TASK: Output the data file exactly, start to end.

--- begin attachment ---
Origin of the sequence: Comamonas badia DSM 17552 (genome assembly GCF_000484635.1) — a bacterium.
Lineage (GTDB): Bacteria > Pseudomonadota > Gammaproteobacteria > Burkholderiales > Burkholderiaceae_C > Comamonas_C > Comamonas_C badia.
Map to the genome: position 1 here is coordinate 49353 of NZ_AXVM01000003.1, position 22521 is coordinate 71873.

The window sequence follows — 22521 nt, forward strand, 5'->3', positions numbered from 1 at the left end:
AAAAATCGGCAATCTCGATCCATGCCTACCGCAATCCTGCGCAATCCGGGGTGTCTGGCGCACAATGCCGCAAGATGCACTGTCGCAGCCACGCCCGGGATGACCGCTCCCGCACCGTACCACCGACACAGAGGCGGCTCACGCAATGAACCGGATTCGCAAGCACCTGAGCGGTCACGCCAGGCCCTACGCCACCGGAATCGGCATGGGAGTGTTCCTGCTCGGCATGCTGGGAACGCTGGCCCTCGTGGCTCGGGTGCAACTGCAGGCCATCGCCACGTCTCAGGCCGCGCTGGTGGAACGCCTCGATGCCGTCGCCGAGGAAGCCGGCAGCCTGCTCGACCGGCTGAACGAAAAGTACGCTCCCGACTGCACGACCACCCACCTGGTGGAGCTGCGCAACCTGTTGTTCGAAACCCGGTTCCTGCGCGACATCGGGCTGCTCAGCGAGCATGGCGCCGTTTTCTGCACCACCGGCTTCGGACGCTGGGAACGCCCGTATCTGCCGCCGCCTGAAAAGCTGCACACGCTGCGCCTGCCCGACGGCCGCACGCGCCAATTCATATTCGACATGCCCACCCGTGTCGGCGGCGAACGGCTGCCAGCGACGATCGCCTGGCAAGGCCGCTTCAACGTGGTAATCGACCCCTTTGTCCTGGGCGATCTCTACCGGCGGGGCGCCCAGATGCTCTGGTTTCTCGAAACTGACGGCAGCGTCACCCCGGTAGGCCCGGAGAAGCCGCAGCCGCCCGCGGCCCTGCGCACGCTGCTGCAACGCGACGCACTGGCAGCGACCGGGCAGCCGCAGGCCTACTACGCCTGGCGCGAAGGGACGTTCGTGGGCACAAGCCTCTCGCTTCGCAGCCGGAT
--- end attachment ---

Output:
Origin of the sequence: Comamonas badia DSM 17552 (genome assembly GCF_000484635.1) — a bacterium.
Lineage (GTDB): Bacteria > Pseudomonadota > Gammaproteobacteria > Burkholderiales > Burkholderiaceae_C > Comamonas_C > Comamonas_C badia.
Map to the genome: position 1 here is coordinate 49353 of NZ_AXVM01000003.1, position 22521 is coordinate 71873.

The window sequence follows — 22521 nt, forward strand, 5'->3', positions numbered from 1 at the left end:
AAAAATCGGCAATCTCGATCCATGCCTACCGCAATCCTGCGCAATCCGGGGTGTCTGGCGCACAATGCCGCAAGATGCACTGTCGCAGCCACGCCCGGGATGACCGCTCCCGCACCGTACCACCGACACAGAGGCGGCTCACGCAATGAACCGGATTCGCAAGCACCTGAGCGGTCACGCCAGGCCCTACGCCACCGGAATCGGCATGGGAGTGTTCCTGCTCGGCATGCTGGGAACGCTGGCCCTCGTGGCTCGGGTGCAACTGCAGGCCATCGCCACGTCTCAGGCCGCGCTGGTGGAACGCCTCGATGCCGTCGCCGAGGAAGCCGGCAGCCTGCTCGACCGGCTGAACGAAAAGTACGCTCCCGACTGCACGACCACCCACCTGGTGGAGCTGCGCAACCTGTTGTTCGAAACCCGGTTCCTGCGCGACATCGGGCTGCTCAGCGAGCATGGCGCCGTTTTCTGCACCACCGGCTTCGGACGCTGGGAACGCCCGTATCTGCCGCCGCCTGAAAAGCTGCACACGCTGCGCCTGCCCGACGGCCGCACGCGCCAATTCATATTCGACATGCCCACCCGTGTCGGCGGCGAACGGCTGCCAGCGACGATCGCCTGGCAAGGCCGCTTCAACGTGGTAATCGACCCCTTTGTCCTGGGCGATCTCTACCGGCGGGGCGCCCAGATGCTCTGGTTTCTCGAAACTGACGGCAGCGTCACCCCGGTAGGCCCGGAGAAGCCGCAGCCGCCCGCGGCCCTGCGCACGCTGCTGCAACGCGACGCACTGGCAGCGACCGGGCAGCCGCAGGCCTACTACGCCTGGCGCGAAGGGACGTTCGTGGGCACAAGCCTCTCGCTTCGCAGCCGGAT